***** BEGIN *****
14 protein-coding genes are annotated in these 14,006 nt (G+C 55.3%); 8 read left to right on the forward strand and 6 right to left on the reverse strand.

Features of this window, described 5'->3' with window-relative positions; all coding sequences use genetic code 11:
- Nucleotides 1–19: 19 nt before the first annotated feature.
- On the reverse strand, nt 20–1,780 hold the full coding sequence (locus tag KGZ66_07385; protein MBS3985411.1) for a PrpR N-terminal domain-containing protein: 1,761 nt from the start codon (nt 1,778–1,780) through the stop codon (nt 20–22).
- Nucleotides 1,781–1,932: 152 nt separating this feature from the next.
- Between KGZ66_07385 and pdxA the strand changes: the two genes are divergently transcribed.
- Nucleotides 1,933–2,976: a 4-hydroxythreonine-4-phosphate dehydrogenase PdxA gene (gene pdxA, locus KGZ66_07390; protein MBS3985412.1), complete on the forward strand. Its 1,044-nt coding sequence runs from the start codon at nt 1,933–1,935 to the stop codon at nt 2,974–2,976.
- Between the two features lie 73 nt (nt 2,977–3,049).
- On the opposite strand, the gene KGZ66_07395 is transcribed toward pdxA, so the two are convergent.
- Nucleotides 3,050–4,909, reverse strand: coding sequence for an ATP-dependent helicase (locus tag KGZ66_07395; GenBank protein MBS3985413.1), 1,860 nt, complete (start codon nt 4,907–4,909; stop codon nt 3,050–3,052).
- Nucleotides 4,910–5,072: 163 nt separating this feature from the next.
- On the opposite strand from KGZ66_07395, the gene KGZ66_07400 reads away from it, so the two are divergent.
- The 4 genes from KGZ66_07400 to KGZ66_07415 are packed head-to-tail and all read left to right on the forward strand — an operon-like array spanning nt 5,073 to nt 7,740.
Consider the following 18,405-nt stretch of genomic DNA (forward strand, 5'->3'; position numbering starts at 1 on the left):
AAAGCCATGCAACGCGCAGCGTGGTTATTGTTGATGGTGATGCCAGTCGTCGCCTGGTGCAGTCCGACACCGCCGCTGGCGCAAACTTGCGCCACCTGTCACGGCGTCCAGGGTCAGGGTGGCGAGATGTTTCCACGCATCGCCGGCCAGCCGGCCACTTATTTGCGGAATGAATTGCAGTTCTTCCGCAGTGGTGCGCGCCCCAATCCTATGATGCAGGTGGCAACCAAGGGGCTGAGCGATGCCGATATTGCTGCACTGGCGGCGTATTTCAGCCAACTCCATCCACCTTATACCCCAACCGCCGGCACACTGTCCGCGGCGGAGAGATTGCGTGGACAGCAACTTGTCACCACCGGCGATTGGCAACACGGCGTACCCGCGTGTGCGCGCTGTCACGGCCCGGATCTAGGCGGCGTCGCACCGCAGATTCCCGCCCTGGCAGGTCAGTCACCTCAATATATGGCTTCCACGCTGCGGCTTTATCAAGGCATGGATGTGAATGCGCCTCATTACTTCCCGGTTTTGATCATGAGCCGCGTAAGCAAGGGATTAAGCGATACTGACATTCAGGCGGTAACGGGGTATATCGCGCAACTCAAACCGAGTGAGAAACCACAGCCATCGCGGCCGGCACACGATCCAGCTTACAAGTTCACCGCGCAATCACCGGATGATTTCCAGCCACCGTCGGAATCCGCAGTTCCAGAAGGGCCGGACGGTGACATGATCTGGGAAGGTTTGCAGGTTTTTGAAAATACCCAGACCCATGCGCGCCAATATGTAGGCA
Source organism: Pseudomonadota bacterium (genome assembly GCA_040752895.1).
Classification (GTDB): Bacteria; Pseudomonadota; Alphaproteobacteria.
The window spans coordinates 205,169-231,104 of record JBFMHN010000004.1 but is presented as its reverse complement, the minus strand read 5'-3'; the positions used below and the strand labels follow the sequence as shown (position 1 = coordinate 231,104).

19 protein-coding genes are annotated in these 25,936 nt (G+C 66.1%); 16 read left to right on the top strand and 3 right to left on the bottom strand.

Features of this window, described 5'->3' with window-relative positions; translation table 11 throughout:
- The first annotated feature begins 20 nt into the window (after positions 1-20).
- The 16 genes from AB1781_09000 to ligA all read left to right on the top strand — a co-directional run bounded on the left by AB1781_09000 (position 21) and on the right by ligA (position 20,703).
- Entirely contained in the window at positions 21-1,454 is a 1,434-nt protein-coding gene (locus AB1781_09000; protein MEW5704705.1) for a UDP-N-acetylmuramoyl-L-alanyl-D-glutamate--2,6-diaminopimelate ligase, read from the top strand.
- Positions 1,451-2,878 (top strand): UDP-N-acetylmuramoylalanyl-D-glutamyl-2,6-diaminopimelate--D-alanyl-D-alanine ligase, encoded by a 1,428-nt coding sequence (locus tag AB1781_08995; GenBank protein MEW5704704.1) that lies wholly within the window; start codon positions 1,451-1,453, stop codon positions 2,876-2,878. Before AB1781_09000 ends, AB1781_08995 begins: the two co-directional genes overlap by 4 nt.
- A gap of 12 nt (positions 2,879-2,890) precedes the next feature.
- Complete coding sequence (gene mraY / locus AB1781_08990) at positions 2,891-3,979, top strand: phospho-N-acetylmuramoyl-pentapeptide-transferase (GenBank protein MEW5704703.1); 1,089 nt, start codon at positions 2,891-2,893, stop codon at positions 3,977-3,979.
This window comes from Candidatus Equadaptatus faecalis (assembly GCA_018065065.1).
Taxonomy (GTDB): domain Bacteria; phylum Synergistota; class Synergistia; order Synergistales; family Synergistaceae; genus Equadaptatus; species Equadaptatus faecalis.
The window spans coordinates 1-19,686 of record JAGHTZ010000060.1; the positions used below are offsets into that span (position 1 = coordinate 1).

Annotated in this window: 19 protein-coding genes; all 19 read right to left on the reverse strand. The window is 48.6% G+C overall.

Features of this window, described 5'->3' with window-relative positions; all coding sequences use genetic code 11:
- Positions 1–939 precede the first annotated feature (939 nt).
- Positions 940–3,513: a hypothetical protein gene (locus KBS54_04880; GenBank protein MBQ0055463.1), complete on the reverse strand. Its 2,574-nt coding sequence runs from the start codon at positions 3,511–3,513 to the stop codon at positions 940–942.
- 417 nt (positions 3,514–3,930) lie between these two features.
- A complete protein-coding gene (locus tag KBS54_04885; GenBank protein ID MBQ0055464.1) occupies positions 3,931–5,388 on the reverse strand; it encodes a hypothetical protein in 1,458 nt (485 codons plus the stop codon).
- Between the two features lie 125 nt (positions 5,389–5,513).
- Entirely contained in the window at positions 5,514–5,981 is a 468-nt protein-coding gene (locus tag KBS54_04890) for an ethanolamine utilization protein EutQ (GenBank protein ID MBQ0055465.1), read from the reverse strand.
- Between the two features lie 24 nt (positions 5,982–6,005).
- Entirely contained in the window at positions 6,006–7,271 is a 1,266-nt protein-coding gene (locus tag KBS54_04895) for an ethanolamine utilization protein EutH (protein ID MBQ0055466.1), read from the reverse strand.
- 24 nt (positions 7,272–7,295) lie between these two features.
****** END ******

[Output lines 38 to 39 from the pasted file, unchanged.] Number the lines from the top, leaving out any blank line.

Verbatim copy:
- Between the two features lie 24 nt (positions 5,982–6,005).
- Entirely contained in the window at positions 6,006–7,271 is a 1,266-nt protein-coding gene (locus tag KBS54_04895) for an ethanolamine utilization protein EutH (protein ID MBQ0055466.1), read from the reverse strand.